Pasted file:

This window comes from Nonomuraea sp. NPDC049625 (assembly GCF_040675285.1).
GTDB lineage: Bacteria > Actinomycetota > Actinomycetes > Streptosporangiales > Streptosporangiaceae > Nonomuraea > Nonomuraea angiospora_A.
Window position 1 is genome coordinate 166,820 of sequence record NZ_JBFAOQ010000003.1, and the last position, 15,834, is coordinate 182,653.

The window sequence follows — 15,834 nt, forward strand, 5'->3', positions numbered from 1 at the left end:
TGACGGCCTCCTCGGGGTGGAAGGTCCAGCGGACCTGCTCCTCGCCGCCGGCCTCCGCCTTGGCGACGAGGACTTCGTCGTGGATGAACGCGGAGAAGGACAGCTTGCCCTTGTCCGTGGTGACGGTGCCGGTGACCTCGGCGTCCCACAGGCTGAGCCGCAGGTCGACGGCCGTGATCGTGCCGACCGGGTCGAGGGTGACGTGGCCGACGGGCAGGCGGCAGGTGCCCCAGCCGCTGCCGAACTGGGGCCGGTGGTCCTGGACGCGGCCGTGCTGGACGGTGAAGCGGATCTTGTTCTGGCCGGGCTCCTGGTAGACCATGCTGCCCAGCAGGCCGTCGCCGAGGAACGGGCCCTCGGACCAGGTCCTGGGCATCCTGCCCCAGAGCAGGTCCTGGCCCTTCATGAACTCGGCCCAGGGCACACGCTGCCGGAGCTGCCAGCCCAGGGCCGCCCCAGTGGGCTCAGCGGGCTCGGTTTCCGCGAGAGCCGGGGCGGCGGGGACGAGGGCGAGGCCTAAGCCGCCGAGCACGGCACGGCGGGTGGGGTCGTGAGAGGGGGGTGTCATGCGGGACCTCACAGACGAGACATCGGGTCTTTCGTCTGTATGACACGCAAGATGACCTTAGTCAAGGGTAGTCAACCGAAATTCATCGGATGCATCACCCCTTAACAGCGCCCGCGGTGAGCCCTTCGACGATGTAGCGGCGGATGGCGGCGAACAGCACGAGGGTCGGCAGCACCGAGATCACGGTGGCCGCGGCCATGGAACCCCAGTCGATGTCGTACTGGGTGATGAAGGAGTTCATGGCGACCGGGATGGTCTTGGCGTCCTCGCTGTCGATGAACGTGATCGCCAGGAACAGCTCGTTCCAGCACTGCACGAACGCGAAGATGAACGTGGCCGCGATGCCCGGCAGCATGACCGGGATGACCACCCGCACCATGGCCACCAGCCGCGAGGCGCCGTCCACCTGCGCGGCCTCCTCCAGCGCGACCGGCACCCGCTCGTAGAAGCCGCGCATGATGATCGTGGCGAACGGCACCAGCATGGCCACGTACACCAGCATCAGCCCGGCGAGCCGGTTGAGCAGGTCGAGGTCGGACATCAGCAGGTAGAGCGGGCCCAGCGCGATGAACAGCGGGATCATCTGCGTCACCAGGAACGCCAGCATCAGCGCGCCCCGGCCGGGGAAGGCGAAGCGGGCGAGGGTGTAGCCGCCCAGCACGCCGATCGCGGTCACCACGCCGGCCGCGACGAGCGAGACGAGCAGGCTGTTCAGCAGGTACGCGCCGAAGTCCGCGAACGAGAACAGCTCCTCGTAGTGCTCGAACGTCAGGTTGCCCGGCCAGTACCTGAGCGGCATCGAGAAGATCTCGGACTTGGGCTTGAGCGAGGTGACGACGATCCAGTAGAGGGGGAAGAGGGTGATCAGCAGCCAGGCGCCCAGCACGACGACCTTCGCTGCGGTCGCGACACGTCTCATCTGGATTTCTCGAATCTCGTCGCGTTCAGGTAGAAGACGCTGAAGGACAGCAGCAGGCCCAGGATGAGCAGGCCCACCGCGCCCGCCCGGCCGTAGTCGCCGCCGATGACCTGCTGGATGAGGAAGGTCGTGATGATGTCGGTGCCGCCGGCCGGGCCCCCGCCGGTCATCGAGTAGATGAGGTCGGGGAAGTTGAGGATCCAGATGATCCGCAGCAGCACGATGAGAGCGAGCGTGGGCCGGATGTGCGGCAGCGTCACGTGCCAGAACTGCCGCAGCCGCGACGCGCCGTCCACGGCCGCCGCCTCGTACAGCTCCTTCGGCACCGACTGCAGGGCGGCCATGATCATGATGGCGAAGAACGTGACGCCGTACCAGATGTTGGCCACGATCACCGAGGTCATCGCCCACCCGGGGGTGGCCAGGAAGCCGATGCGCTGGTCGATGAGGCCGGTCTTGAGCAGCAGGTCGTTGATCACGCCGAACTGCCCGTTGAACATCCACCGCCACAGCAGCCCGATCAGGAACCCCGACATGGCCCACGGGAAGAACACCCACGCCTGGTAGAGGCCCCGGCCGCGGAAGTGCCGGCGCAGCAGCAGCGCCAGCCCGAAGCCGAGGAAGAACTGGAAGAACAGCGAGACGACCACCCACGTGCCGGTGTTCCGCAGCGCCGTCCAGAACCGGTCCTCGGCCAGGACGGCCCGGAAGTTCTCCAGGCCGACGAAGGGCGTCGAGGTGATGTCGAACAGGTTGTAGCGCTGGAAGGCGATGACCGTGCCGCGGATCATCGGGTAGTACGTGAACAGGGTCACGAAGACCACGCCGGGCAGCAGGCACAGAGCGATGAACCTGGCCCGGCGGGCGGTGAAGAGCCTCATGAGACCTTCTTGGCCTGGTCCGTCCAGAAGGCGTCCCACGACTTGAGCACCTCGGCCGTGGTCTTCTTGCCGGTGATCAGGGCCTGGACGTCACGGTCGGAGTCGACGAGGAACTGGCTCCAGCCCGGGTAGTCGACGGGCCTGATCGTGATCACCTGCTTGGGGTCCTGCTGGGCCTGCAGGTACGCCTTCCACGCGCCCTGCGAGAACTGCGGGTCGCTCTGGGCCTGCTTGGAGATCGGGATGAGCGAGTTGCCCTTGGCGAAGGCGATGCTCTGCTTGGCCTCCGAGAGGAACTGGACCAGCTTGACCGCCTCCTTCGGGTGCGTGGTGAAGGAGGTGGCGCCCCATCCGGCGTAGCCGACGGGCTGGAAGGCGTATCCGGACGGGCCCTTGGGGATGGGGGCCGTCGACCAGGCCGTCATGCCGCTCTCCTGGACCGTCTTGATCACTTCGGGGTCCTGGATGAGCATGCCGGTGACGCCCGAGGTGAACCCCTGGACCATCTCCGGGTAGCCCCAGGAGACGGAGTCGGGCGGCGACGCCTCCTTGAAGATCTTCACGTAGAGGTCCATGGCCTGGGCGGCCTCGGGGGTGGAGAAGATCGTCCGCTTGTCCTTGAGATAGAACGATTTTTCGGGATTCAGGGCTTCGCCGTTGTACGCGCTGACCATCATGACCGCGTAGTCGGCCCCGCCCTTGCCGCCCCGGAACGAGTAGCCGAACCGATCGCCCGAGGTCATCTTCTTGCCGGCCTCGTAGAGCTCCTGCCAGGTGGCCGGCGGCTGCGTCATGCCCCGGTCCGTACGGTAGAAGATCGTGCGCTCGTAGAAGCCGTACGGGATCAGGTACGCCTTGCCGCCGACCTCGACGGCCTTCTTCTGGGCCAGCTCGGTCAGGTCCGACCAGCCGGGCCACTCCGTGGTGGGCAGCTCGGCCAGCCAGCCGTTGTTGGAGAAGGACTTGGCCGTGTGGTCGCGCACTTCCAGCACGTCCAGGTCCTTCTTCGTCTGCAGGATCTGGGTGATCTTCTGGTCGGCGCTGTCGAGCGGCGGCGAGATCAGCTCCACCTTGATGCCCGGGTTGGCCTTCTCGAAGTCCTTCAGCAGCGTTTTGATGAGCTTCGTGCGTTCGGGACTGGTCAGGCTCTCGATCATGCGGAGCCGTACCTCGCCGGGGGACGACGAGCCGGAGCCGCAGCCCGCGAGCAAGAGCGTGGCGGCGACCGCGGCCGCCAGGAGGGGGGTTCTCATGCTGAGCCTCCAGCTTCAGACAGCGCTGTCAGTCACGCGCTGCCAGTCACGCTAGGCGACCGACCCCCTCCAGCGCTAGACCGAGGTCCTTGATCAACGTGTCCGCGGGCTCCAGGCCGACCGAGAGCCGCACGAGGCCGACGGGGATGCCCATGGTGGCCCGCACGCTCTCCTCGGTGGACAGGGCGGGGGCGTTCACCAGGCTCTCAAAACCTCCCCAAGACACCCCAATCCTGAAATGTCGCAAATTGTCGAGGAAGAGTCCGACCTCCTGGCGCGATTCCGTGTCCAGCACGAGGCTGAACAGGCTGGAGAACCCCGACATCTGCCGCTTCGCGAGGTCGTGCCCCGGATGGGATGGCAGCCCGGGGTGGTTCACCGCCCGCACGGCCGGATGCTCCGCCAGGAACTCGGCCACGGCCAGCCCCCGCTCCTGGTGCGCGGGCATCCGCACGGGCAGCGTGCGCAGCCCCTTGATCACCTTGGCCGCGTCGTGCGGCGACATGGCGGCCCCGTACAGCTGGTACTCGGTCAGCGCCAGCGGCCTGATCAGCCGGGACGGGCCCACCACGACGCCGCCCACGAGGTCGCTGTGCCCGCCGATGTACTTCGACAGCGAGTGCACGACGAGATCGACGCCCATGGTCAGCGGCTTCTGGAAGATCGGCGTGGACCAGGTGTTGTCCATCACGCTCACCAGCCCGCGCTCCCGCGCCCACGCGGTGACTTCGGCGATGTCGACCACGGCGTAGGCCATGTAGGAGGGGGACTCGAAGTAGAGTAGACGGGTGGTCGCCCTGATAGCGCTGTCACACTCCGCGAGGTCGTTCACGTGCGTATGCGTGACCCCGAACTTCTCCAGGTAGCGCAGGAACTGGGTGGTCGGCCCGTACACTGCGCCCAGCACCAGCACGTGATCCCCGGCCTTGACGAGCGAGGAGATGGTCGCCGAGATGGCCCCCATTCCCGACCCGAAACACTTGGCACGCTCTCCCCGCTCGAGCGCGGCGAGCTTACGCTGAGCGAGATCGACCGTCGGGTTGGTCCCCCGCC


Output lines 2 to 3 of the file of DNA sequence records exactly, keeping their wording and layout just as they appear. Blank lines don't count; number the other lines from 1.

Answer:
GTDB lineage: Bacteria > Actinomycetota > Actinomycetes > Streptosporangiales > Streptosporangiaceae > Nonomuraea > Nonomuraea angiospora_A.
Window position 1 is genome coordinate 166,820 of sequence record NZ_JBFAOQ010000003.1, and the last position, 15,834, is coordinate 182,653.